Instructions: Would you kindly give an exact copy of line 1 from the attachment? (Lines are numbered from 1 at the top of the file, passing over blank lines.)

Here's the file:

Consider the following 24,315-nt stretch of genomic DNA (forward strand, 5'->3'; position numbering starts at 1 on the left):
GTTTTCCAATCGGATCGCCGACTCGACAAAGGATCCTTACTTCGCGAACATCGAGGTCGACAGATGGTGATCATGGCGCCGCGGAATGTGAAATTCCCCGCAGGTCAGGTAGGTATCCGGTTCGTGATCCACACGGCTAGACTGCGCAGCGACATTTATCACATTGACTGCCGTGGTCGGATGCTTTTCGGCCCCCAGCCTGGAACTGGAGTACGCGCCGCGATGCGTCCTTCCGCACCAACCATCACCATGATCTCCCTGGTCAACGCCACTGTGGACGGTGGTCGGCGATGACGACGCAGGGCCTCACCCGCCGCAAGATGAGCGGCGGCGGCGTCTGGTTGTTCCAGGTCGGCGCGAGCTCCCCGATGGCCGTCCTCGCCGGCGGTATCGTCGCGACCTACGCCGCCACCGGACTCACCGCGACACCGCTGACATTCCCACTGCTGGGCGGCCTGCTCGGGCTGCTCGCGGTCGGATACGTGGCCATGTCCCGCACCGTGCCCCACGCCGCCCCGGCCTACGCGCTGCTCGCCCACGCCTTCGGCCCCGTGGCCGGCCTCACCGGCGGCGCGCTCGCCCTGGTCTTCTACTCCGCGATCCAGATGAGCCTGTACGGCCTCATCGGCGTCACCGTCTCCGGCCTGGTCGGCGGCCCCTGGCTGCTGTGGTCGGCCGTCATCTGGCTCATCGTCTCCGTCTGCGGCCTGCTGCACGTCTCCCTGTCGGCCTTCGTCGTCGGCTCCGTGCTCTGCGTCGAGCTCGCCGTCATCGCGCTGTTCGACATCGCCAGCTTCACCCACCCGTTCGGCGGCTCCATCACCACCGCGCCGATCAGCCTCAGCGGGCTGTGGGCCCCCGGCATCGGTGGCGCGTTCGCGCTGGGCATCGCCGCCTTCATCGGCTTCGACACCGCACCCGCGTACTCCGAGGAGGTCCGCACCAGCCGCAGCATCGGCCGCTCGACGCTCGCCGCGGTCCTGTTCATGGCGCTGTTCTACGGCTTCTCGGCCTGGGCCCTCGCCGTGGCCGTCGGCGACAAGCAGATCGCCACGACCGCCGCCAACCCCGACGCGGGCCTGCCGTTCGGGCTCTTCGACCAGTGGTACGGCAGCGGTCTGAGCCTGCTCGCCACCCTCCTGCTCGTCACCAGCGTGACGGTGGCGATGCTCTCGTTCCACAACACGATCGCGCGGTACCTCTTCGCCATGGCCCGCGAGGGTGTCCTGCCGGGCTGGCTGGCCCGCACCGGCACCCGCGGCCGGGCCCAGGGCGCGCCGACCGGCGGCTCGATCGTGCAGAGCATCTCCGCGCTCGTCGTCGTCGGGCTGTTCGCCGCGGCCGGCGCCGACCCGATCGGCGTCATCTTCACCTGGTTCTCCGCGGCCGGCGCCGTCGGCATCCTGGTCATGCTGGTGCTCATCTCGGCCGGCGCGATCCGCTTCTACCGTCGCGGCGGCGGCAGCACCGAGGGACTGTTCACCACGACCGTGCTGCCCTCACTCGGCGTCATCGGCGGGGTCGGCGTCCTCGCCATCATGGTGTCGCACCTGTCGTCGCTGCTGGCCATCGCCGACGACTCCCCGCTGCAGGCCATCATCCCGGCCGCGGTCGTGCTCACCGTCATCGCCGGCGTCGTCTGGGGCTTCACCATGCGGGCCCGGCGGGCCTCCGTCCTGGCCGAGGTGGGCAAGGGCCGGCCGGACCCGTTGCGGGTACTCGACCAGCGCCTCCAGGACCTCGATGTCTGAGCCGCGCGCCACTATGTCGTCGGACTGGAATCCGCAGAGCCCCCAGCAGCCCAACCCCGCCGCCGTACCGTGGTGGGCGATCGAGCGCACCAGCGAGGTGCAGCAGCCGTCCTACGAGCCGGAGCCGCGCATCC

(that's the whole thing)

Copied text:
Consider the following 24,315-nt stretch of genomic DNA (forward strand, 5'->3'; position numbering starts at 1 on the left):